Gore Street’s Drumkee battery energy storage asset. Image: Gore Street
Gore Street Energy Storage Fund has raised gross proceeds of £150 million from an initial issue, which is to be used to pursue its 1.3GW pipeline.
This initial issue – which was made of an initial placing, initial offer for subscription and initial intermediaries offer – was significantly oversubscribed, the company said, leading to Gore Street upgrading its target size from £75 million.
Institutional and retail investor demand was “considerable”, according to the company, with over £150 million raised in the initial issue, and therefore subject to scale back.
CEO of Gore Street Capital Alex O’Cinnede told Solar Power Portal that the company has authorisation for 750 million new shares, with the new shares totalling £150 million being part of that.
“That can give you a rough idea of how much we plan to raise in the coming years,” he said. “The target for our portfolio is now 40% GB/Ireland and then 60% Western Europe and North America, but we’re currently at 85% UK/Ireland so it will be a while before we get there. Basically, half of our portfolio will always be GB/Ireland.”
The net proceeds of this fundraise are to go towards acquiring and construction new projects in its 1.3GW pipeline, with this comprising 900MW in Great Britain, 375MW in North America and 100MW in Europe.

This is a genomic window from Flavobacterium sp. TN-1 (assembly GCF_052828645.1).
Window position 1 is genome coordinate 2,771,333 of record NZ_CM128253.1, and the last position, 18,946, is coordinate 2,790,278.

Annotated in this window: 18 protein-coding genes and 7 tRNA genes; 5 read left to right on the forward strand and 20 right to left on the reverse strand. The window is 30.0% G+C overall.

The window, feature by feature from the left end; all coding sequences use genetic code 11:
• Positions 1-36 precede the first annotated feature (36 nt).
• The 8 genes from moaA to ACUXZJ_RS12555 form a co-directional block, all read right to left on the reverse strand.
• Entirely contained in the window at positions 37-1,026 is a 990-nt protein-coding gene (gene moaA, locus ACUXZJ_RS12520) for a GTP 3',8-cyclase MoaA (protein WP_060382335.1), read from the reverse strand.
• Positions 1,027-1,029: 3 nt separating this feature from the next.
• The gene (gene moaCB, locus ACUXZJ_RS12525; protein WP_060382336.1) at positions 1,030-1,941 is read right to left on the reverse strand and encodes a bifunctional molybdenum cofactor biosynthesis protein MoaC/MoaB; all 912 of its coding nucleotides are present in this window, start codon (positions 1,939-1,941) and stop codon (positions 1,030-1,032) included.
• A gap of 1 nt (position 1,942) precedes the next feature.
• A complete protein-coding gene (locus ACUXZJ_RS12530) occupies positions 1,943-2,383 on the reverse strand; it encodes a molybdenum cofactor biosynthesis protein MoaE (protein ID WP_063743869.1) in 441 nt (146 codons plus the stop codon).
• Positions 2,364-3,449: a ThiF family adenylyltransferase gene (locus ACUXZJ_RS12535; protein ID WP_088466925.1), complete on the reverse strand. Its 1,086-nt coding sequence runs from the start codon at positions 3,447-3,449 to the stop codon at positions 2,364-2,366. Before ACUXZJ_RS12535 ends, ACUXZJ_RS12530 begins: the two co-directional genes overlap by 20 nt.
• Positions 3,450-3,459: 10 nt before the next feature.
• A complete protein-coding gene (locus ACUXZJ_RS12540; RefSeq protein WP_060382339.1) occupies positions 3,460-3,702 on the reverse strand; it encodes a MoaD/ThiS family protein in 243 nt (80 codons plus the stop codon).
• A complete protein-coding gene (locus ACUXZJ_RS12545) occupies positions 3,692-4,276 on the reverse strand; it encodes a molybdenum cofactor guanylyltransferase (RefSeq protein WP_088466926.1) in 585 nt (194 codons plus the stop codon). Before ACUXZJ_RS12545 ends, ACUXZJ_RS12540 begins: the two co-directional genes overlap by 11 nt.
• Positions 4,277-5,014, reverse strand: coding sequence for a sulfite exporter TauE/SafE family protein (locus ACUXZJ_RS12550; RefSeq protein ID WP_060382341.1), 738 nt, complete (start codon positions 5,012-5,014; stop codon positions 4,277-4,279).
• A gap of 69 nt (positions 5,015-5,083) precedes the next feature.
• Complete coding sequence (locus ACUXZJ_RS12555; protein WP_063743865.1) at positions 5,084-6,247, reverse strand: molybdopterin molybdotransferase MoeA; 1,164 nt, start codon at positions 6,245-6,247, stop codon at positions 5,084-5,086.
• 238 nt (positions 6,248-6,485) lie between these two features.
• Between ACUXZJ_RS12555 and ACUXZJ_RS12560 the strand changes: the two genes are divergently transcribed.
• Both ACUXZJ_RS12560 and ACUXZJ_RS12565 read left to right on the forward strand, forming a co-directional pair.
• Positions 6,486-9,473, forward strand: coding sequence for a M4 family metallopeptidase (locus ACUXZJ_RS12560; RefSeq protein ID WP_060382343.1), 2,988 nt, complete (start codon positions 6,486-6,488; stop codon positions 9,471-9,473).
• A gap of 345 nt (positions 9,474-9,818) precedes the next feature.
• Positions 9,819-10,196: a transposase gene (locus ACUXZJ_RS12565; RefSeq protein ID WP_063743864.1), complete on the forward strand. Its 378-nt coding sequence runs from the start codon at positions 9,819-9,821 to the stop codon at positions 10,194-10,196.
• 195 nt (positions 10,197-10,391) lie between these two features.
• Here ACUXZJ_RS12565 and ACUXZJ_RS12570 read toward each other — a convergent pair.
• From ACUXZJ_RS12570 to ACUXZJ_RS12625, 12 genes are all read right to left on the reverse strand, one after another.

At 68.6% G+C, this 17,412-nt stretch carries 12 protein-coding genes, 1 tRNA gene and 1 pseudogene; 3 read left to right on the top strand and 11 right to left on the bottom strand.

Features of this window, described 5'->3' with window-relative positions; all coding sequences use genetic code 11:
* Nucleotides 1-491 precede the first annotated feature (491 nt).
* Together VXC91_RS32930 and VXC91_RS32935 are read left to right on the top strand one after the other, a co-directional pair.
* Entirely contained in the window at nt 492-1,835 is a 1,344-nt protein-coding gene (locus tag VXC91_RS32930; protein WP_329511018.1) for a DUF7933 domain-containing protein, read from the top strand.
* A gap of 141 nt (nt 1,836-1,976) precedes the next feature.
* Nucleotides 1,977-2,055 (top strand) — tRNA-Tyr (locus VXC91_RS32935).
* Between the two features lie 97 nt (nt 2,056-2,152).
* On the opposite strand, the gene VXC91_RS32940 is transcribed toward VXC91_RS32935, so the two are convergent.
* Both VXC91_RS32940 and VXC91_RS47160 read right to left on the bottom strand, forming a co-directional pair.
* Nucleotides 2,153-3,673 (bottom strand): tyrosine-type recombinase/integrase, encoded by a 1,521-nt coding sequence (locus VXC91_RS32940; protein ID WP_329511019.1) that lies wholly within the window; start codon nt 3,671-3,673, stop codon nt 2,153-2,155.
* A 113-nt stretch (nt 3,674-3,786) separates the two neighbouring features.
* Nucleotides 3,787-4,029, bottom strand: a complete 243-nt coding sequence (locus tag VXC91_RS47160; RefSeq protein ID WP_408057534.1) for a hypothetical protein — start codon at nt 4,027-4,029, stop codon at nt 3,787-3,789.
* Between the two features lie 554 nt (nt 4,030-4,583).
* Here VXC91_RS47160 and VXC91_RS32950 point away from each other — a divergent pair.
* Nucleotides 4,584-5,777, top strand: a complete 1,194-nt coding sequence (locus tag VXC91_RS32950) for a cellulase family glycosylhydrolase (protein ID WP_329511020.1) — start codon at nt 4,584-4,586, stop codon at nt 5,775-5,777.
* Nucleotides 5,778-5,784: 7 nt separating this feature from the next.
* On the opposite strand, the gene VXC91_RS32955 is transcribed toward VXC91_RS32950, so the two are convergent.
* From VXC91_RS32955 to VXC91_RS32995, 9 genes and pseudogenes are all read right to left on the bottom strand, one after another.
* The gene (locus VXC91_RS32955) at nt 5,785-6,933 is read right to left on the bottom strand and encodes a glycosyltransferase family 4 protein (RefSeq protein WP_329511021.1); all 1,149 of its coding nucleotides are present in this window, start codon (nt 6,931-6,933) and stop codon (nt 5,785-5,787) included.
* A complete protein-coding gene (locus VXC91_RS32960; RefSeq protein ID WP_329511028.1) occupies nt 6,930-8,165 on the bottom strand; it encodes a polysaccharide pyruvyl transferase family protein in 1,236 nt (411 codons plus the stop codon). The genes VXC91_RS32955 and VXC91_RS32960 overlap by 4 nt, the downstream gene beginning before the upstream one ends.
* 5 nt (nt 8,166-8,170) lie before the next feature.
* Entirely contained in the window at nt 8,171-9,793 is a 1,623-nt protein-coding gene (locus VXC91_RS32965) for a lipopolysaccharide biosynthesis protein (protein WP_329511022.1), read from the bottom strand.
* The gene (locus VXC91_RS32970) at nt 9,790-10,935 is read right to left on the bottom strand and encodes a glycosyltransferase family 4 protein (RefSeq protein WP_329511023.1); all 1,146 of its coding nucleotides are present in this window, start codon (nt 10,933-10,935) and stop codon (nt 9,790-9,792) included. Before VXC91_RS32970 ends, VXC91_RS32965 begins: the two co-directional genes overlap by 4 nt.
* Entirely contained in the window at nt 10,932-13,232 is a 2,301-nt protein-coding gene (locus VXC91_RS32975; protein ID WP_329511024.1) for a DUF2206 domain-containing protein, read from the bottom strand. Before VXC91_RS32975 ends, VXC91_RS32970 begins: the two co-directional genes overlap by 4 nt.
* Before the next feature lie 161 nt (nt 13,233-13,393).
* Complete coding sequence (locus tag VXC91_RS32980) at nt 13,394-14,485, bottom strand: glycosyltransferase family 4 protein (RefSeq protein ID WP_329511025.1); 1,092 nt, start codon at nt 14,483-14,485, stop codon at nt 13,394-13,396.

It follows Gore Street’s recent expansions into Europe and North America, the former through the acquisition of a 90% stake in a 28MWh operational energy storage asset in Cremzow, Germany, and the latter via the acquisition of a portfolio of eight energy storage assets in Texas.
“We’ve been active in the building out of storage as an asset class in UK and Ireland, and aim to be an initiator of the business model in these new international markets too,” O’Cinneide said.
“We can leverage our expertise in supply chain as it’s the same manufacturers across markets, and it’s the same types of revenues too, albeit with different regulations. We expect to see continued strong growth in the energy storage market in 2022 but I think other players will have difficulties in their supply chain.
“Unless you’ve put in the time and effort like we have in terms of building the strong set of partnerships with manufacturers like Gore Street has, supply chain issues could become an impediment to growth.”
Earlier this year, fellow London Stock Exchange-listed energy storage fund Gresham House detailed how it had faced some COVID-19 related supply chain challenges relating to the construction of its current pipeline, with some project timelines having been affected.
This is not exclusive to energy storage, with prominent issues in the solar supply chain during 2021. Indeed, NextEnergy Solar Fund last week outlined how construction on its 36MW Whitecross solar site was delayed due to material volatility in the solar PV module supply chain post COVID-19- although it said this has since stabilised.
The new Gore Street funding has been raised from the issue of 136,363,636 new ordinary shares at the issue price of 110 pence per share.
Following admission of the new shares to the premium segment of the official list and to the London Stock Exchange, the company’s issued share capital will comprise 481,399,478 ordinary shares.
Gore Street’s success in this latest fundraise follows a rocky start to fundraising for the company, which in 2018 – the same year it became the UK’s first listed fund targeting energy storage – targeted a £100 million fundraise, which it later cut to just £35 million.
Additional reporting from Cameron Murray.